Dennis Coates, an economist at the University of Maryland, Baltimore County, who studies sports stadiums and their impact, said it’s hard to prove stadiums are major drivers of jobs and economic development in the surrounding areas. But they do create community meeting places and can unite people around a team.
“For many people, that’s a benefit worth paying for,” he said.
Carol Schatz, president of the Central City Assn., said Staples Center, which opened in 1999, marked a major turning point for downtown. Not only did it spur more development — notably L.A. Live — it also made downtown a destination.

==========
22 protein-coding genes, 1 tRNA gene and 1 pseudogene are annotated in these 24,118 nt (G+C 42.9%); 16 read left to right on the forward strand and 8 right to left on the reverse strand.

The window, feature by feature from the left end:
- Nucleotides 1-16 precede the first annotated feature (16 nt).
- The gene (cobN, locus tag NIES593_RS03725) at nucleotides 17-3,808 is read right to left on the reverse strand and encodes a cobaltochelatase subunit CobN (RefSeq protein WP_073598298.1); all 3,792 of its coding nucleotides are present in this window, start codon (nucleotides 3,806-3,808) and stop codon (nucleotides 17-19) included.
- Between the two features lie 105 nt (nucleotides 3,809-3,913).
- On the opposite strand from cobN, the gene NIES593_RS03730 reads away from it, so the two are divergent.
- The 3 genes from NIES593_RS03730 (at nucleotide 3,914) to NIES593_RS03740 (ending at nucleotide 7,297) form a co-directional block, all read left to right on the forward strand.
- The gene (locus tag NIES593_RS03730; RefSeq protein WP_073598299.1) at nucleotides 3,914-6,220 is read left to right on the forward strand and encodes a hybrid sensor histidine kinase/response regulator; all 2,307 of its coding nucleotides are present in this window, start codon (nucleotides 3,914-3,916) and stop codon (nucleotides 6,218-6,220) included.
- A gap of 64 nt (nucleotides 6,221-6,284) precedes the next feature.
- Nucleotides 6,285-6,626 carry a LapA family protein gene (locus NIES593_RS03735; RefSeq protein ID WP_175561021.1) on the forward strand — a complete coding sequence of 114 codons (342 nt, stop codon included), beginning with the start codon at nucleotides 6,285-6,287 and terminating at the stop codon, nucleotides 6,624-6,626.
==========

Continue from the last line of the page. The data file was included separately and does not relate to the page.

“Before Staples, this was a quintessential 9-to-5 downtown,” she said. “It was dark, forbidding almost at night. You didn’t see people on the street.”
Her organization is one of many supporting the push to bring a new NFL stadium, to be called Farmers Field, to downtown. The project, which is being developed by Anschutz Entertainment Group, would put a 72,000-seat stadium — and an NFL team — adjacent to Staples Center.
Schatz said the stadium could be a magnet for even more people — and business.
Fans at Staples seemed sold on the idea of downtown as a sports town. Ally Nelson, a Phoenix native visiting with her husband and daughter, compared the scene to the intense frenzy in a sports-crazy city like Boston. “L.A. is way, way into sports,” she said.
After the Kings’ victory, fans streamed out of the arena in droves, chanting, “Go, Kings, go!” and “We want the cup!”
Some lingered in the bright plaza, but most hurried toward their cars, eager to beat the traffic heading out of downtown.